It need occasion no great surprise that the visit made by Jane Austen to the Colony of New South Wales in 1803-4 passed without significant remark at the time, and as a consequence has not been previously described. At that time she was quite unknown, her first novel to be published, Sense and Sensibility, did not appear until 1811, almost a decade later.
There is in fact very little evidence of the events of Jane Austen's life between May 1801 and September 1804, when she is known to have visited Lyme Regis with her parents, her sister Cassandra, and her brother Henry and his wife. None of her letters for that period survive. There is, however, a well-founded tradition that sometime in 1801, probably while on another family holiday, at Sidmouth, she formed a romantic attachment, and that after the Austens returned home to Bath, they received a letter with the news that the gentleman in question, the hero of her romance, had died.
Sir Francis H. Doyle, in his Reminiscences, quotes an apocryphal story that this romance took place in 1801., following the Peace of Amiens, when - according to this account - Mr Austen took his two daughteIS, Cassandra and Jane, on a tour of Switzerland. Here, Jane is supposed to have fallen in love with a young naval officer who joined their party. En route to Chamonix, he elected to journey across the mountains, while the Austens took the easier way by the high road. The young man never arrived: he overtired himself and died of brain fever on the way. It seems clear enough that this is mere fabrication, and that Jane Austen's sugested trip to the Continent has somehow grown out of the visit undoubtedly made to France at this time by her brother Henry and his wife Eliza.
In the narrative which follows, the details concerning the imprisonment and trial of Jane Austen's aunt, Mrs Leigh Perrot, are factual, and the Quotations from letters she wrote while seeking bail in London, and from the Gaoler's Lodgings at Ilchester, are authentic; as are the extracts quoted later from the Sydney Gazette. Other events described both in England and New South Wales may be verified .. . for example, the Austen's house-hunting at Bath (related by Jane Austen in her letters); the proposal of marriage made to Jane by Harrison Bigg-Withers; the visit made by Governor King and his lady to the Cow Pastures in December 1803; Surgeon Savage's unsuccessful attempt to introduce inoculation for the smallpox to the Colony; and the curious episode concerning the deportation in His Majesty's Ship Ca1cutta of a French pedlar believed to have been implicated in the Castle Hill revolt. And there are records of D'Arcy Wentworth's appearances at the 1787 and 1789 sessions at the Old BaiIey, London. The martial air 'The Bold Fusilier' was much later adapted for the tune of 'Waltzing Matilda'. A specimen butterfly which escaped from James Leigh Perrot was later collected by Alexander Macleay, in the 1840s. It is the Regent Skipper (Euschemon rafflesia rafflesia.) The male, but not the female, possesses the frenulum characteristic of a moth. It would have been outside its usual habitat, if observed in Parramatta.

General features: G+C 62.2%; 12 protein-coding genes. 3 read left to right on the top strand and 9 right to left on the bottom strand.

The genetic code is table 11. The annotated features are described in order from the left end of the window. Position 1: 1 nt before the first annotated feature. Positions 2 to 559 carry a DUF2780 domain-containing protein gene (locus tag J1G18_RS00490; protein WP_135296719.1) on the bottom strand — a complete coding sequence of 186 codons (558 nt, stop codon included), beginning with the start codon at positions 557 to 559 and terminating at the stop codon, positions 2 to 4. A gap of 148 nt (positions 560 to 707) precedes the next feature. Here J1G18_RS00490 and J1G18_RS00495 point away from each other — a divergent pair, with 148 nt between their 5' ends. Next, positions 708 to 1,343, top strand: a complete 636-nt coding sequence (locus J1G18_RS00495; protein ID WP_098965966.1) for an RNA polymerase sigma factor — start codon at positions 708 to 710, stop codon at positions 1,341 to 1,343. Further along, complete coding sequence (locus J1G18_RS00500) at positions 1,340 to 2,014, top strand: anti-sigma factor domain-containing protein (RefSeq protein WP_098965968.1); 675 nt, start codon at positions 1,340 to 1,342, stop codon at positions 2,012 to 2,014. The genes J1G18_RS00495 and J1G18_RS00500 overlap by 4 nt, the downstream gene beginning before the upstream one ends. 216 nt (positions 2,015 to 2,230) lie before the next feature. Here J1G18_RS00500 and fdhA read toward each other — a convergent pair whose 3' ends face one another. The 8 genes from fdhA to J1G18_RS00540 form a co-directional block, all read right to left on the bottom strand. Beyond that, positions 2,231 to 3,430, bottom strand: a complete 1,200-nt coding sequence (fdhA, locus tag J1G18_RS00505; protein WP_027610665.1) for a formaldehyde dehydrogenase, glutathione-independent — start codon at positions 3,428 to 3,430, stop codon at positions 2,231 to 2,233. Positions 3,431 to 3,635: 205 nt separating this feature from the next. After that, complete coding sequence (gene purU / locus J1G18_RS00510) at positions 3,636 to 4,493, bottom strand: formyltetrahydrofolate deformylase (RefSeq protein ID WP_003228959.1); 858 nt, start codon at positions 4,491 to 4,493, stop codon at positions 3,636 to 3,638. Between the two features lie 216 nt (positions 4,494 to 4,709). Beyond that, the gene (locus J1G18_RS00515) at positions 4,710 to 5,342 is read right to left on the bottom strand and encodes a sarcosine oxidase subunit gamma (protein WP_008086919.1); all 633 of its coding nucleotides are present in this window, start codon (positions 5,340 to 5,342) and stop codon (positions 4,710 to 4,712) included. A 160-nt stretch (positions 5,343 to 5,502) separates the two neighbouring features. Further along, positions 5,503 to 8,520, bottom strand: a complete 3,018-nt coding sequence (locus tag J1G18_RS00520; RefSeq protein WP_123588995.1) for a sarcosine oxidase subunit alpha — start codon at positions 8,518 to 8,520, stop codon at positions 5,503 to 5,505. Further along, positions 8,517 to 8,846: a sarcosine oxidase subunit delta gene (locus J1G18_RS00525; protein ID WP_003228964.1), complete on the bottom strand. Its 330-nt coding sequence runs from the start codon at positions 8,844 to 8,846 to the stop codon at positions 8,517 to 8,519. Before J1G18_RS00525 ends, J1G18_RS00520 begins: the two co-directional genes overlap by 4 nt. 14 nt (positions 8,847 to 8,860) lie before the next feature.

For the rest, the author presents this account of Jane Austen's visit to the Antipodes without prejudice, trusting it may be received with indulgence and an appreciation of the humble spirit in which it was conceived.